Since many, many state legislators have held local public office first, I guess people shouldn’t be surprised when they forget that they are representing people in Springfield, not cities, villages, school districts, etc.
When the Northwest Municipal League issued the pre-election ratings of local legislators, I usually was down at the bottom.
The reason is that what is good for municipalities may be very bad for people.
Local governments don’t like the new Freedom of Information law…in the worst way.
They have to provide information in a week, unless they double the time for any or no good reason.
Their judgments can be overruled by the Illinois Attorney General’s Office of Public Access Counselor.
They can’t charge for the first fifty pages of information.
They can’t bill for the time it takes employees to find and copy the information.
So, before the law has been in effect even five months, it was rollback time.
Here is sponsor State Senator Don Harmon’s statement of victory upon passage of his “reform” legislation:
Concerns voiced by public bodies from across the State regarding the Freedom of Information Act (“FOIA”) led to the passage of House Bill 1716, sponsored by Senator Don Harmon (D-Oak Park).
This legislation makes several changes to the system of processing FOIA requests while still protecting the core purpose of this widely used transparency tool.
Major changes contained in House Bill 1716 include giving public bodies additional time to process FOIA requests made by “recurrent requesters”, people who have made more than 50 total requests in the last 12 months, 15 requests within a 30-day period or 7 requests in a 7-day period.
“Recurrent requestors” will receive notification within 5 business days stating that their requested information will be delivered in a reasonable amount of time.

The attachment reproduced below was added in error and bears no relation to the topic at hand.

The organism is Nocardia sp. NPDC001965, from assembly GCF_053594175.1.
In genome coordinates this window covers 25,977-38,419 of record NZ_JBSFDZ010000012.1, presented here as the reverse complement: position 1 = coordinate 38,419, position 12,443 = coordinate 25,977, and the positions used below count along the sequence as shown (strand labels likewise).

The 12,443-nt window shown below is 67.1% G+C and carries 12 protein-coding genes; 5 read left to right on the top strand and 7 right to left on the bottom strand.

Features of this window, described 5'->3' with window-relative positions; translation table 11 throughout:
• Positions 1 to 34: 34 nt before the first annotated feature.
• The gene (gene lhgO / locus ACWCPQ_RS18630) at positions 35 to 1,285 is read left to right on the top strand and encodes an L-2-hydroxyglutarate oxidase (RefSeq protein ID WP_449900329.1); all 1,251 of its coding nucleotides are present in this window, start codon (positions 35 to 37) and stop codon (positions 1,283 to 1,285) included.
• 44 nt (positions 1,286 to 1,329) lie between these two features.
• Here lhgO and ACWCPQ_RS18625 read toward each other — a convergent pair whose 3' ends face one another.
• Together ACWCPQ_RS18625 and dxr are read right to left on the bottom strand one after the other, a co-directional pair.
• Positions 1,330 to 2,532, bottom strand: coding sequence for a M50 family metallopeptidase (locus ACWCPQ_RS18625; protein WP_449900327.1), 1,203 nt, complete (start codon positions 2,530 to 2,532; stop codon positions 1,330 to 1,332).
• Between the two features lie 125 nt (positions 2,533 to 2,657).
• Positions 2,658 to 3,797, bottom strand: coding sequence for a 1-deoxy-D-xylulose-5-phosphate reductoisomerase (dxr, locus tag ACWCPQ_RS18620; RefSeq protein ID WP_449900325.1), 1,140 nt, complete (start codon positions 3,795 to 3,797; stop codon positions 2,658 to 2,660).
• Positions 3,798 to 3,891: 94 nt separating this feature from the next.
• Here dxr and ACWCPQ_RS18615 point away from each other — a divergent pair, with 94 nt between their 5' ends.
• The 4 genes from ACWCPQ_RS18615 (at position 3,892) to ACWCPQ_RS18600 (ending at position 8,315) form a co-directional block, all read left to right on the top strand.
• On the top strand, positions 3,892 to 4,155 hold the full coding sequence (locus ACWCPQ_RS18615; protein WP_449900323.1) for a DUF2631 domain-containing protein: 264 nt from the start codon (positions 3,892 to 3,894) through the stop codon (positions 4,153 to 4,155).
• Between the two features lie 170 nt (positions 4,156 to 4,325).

Additional changes to the FOIA system include giving local bodies the ability to charge a $10 dollar per hour fee to satisfy commercial requests for information, exempting the first 8 hours of work. Commercial requestors are businesses that use FOIA information to further their business goals, for example, marketing purposes.
Non-profits and the media are exempted.
These changes take into account suggestions from many government bodies from across the state that have been struggling to meet requests for information in the mandated amount of time.
With these reforms, individuals and organizations seeking information can trust that their requests will be granted while ensuring that our local governments are able to fulfill the requests without undue financial burden.
It also ensures that the FOIA requests of infrequent requestors receive priority, giving everyday citizens the access to vital local government information.
Note the line, “changes take into account suggestions from many government bodies.”
What could better tell people that Don Harmon represents governments, rather than people?
This is an Oak Park liberal, folks. This is what passes for a reformer in Springfield today.
As you can see from the Senate roll call below, State Senator Pam Althoff voted in favor of the FOIA restrictions, which Dan Duffy voted, “No.”
Showing you how important this bill was to the House Speaker, he arranged for it to be called the last night of the session, so the Senate amendments could be approved by House members.
The House roll call below shows State Rep. Jack Franks on the side of openness, which State Rep. Mike Tryon voted to help shutter the Freedom of Information process.